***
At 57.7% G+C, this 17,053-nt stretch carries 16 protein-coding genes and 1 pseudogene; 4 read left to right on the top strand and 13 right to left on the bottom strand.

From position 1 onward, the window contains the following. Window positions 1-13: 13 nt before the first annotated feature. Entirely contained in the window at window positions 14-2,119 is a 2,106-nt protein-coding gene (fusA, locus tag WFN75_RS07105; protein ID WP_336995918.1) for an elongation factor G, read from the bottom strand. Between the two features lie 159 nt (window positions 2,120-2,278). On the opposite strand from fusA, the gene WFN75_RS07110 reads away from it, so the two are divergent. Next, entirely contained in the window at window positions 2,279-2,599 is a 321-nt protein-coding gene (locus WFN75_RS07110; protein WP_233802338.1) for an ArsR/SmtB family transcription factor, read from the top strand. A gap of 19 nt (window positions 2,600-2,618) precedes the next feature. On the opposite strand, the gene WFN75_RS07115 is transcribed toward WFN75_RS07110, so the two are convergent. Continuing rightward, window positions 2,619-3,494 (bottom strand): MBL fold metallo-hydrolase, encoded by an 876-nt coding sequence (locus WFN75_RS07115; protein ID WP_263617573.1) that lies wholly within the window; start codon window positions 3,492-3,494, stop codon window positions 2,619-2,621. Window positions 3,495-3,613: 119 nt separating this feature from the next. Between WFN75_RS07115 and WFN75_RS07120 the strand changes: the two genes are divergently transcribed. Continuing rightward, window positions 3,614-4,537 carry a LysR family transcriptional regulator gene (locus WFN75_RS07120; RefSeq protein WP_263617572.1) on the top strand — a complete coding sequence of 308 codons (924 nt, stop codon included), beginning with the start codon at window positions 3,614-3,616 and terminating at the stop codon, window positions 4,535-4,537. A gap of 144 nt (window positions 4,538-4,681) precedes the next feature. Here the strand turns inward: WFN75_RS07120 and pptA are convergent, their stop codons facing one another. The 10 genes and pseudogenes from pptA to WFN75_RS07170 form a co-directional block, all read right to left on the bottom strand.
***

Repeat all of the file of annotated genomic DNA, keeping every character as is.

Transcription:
At 57.7% G+C, this 17,053-nt stretch carries 16 protein-coding genes and 1 pseudogene; 4 read left to right on the top strand and 13 right to left on the bottom strand.

From position 1 onward, the window contains the following. Window positions 1-13: 13 nt before the first annotated feature. Entirely contained in the window at window positions 14-2,119 is a 2,106-nt protein-coding gene (fusA, locus tag WFN75_RS07105; protein ID WP_336995918.1) for an elongation factor G, read from the bottom strand. Between the two features lie 159 nt (window positions 2,120-2,278). On the opposite strand from fusA, the gene WFN75_RS07110 reads away from it, so the two are divergent. Next, entirely contained in the window at window positions 2,279-2,599 is a 321-nt protein-coding gene (locus WFN75_RS07110; protein WP_233802338.1) for an ArsR/SmtB family transcription factor, read from the top strand. A gap of 19 nt (window positions 2,600-2,618) precedes the next feature. On the opposite strand, the gene WFN75_RS07115 is transcribed toward WFN75_RS07110, so the two are convergent. Continuing rightward, window positions 2,619-3,494 (bottom strand): MBL fold metallo-hydrolase, encoded by an 876-nt coding sequence (locus WFN75_RS07115; protein ID WP_263617573.1) that lies wholly within the window; start codon window positions 3,492-3,494, stop codon window positions 2,619-2,621. Window positions 3,495-3,613: 119 nt separating this feature from the next. Between WFN75_RS07115 and WFN75_RS07120 the strand changes: the two genes are divergently transcribed. Continuing rightward, window positions 3,614-4,537 carry a LysR family transcriptional regulator gene (locus WFN75_RS07120; RefSeq protein WP_263617572.1) on the top strand — a complete coding sequence of 308 codons (924 nt, stop codon included), beginning with the start codon at window positions 3,614-3,616 and terminating at the stop codon, window positions 4,535-4,537. A gap of 144 nt (window positions 4,538-4,681) precedes the next feature. Here the strand turns inward: WFN75_RS07120 and pptA are convergent, their stop codons facing one another. The 10 genes and pseudogenes from pptA to WFN75_RS07170 form a co-directional block, all read right to left on the bottom strand.